Professor of Biomedical Engineering, Chemistry, Physics & Astronomy
Director, Laboratory for Nanophotonics
Nanoengineering, Plasmonics, Nanophotonics
B.A. (1980) La Salle College, magna cum laude
M.A. (1984) Bryn Mawr College
Ph.D. (1986) Bryn Mawr College
D.Sc. (2007) La Salle University
Naomi Halas is the Stanley C. Moore Professor in Electrical and Computer Engineering, Professor of Biomedical Engineering, Professor of Chemistry, Professor of Physics and Astronomy, and founding director of the Laboratory for Nanophotonics at Rice University. She is the Director of the Smalley-Curl Institute.
She was a graduate research fellow at IBM Research, Yorktown, NY, served as a postdoctoral associate at AT&T Bell Laboratories and joined the Rice faculty in 1990. Halas is one of the pioneering researchers in the field of plasmonics, creating the concept of the “tunable plasmon” and inventing a family of nanoparticles with resonances spanning the visible and infrared regions of the spectrum. Halas pursues fundamental studies of coupled plasmonic systems as well as applications of plasmonics in biomedicine, optoelectronics, chemical sensing, photocatalysis, and most recently in solar energy and sustainability, with ‘solar steam’ technology. She is author of more than 300 refereed publications, has more than fifteen issued patents, has presented more than 500 invited talks, and has been cited more than 40,000 times (H=107 on Web of Science, over 65,000 citations and H=121 on Google Scholar). She is co-founder of Nanospectra Biosciences, a Houston-based company developing photothermal therapies for cancer and other diseases based on her nanoparticles, currently in multiple clinical trials, and is currently transferring other technologies from her laboratory. Halas is a member of the National Academy of Sciences, the National Academy of Engineering in 2014, and the American Academy of Arts and Sciences. She is a recipient of the American Physical Society Frank Isakson Prize for Optical Effects in Solids, the Willis E. Lamb Award, and the Wood Prize of the Optical Society of America. She is a Fellow of OSA, APS, SPIE, IEEE, MRS, the American Association for the Advancement of Science, and the National Academy of Inventors. She has been a National Security Science and Engineering Faculty Fellow of the U.S. Department of Defense and an advisor to the Mathematical and Physical Sciences Directorate of the National Science Foundation. She is a member of the Editorial Advisory Board of ACS Photonics, Materials Horizons, Chemical Physics Letters and Laser and Photonics Reviews, and an Associate Editor of Nano Letters.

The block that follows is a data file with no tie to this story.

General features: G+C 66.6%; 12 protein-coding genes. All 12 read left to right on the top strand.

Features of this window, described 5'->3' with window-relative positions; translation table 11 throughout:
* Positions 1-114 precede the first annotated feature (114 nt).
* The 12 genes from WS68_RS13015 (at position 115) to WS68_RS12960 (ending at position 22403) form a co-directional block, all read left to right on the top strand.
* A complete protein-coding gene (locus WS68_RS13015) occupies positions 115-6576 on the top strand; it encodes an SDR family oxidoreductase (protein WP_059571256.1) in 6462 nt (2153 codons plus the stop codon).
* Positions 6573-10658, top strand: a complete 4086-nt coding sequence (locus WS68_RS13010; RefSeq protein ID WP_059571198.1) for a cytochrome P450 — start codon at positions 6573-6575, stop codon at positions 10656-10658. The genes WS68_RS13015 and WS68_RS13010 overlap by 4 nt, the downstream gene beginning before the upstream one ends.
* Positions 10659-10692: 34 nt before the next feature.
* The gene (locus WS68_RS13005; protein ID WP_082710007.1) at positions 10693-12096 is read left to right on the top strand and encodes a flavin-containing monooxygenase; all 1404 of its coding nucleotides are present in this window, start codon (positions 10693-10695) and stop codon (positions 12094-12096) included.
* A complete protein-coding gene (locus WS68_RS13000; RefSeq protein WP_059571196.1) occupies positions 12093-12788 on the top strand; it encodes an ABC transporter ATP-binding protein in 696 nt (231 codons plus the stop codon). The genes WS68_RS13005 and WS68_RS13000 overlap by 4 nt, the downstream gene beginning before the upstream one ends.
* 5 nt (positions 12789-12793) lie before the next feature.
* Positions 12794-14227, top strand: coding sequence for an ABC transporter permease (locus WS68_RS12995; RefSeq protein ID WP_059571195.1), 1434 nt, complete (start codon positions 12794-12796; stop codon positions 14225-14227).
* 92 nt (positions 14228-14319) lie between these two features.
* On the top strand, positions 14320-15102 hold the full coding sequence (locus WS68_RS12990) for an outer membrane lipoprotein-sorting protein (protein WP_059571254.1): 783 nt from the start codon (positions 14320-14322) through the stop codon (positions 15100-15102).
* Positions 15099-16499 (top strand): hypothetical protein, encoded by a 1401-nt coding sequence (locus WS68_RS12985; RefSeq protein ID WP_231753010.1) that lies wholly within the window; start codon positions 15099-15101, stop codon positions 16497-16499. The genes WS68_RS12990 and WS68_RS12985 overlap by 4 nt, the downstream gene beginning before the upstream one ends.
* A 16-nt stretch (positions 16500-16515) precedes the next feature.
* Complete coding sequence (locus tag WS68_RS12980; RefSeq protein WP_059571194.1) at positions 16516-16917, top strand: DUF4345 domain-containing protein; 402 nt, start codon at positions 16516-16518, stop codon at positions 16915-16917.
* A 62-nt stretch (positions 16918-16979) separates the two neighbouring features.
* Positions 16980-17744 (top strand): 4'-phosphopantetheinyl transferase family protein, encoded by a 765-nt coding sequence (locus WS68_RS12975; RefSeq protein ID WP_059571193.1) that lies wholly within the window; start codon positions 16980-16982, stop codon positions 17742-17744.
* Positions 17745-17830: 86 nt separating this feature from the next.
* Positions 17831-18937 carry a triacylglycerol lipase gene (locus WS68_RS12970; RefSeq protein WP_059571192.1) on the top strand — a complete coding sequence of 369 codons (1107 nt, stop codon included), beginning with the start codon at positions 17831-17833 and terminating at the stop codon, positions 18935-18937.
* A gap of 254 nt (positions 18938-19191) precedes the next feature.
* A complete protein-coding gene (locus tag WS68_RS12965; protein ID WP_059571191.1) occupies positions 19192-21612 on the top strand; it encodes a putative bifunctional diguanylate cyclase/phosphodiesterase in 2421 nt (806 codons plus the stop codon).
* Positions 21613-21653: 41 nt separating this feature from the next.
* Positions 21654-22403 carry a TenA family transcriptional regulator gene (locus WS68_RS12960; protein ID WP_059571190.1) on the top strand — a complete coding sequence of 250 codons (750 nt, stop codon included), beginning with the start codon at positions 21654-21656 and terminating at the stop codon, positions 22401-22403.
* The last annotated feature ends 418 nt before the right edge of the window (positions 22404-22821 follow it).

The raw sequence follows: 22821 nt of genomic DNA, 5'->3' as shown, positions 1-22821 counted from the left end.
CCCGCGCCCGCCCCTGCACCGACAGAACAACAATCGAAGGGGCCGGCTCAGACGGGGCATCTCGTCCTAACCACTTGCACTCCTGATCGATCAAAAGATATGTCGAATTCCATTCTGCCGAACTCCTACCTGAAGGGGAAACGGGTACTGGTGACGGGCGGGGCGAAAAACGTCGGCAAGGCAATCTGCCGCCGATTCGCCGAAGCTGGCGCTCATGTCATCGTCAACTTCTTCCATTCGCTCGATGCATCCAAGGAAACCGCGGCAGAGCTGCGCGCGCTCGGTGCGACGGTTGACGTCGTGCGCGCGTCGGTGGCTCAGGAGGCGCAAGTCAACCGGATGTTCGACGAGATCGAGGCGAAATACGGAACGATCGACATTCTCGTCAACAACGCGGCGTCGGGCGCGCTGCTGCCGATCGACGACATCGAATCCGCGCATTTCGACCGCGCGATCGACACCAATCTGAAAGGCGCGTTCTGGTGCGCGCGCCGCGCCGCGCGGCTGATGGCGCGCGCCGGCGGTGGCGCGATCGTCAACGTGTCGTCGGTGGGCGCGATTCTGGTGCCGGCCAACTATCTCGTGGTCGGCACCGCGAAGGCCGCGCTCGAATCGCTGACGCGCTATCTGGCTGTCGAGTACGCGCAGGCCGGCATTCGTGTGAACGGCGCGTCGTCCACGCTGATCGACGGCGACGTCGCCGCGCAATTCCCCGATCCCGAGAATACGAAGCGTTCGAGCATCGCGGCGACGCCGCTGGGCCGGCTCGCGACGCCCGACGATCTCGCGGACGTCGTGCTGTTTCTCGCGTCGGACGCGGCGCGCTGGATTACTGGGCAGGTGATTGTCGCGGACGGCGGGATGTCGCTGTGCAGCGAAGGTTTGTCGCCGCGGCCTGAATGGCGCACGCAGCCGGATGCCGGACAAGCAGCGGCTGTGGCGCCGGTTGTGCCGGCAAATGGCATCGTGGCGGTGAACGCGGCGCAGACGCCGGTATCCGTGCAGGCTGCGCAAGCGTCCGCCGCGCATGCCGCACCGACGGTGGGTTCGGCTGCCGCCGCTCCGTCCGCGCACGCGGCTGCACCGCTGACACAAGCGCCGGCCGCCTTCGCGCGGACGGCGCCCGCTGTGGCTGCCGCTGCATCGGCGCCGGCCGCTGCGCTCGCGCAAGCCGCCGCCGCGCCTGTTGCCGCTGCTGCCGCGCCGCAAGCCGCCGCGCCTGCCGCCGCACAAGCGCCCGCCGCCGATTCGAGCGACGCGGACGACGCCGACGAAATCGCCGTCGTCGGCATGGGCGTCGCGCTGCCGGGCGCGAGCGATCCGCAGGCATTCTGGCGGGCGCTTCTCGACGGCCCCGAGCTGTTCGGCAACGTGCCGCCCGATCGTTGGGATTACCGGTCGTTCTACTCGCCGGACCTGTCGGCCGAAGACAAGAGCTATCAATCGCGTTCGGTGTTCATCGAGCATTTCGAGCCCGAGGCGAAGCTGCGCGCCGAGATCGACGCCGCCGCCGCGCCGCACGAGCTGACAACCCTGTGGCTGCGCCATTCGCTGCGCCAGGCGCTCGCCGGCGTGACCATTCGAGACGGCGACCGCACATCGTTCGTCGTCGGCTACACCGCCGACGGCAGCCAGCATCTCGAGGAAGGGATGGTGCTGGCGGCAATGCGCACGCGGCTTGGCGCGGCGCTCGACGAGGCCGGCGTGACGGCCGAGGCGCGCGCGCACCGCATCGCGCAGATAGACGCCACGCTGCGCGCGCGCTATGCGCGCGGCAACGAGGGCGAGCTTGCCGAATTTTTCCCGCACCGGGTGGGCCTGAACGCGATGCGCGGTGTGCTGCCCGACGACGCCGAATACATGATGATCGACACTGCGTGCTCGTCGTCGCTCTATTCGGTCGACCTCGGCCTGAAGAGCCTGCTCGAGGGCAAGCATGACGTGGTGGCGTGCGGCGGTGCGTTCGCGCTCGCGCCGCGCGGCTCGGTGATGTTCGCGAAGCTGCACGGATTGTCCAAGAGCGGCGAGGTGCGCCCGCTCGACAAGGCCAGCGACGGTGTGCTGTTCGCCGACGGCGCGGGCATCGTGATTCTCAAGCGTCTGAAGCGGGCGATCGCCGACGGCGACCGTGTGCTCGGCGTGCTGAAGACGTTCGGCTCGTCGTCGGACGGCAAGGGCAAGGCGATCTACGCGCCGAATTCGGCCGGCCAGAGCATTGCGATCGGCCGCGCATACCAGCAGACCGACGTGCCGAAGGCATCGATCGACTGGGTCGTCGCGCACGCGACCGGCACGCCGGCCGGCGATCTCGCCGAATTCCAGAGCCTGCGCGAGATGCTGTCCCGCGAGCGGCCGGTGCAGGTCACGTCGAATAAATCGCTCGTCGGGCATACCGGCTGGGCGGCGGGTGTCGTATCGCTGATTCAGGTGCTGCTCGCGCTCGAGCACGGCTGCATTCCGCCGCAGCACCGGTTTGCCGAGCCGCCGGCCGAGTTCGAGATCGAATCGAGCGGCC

(updated October 5, 2016)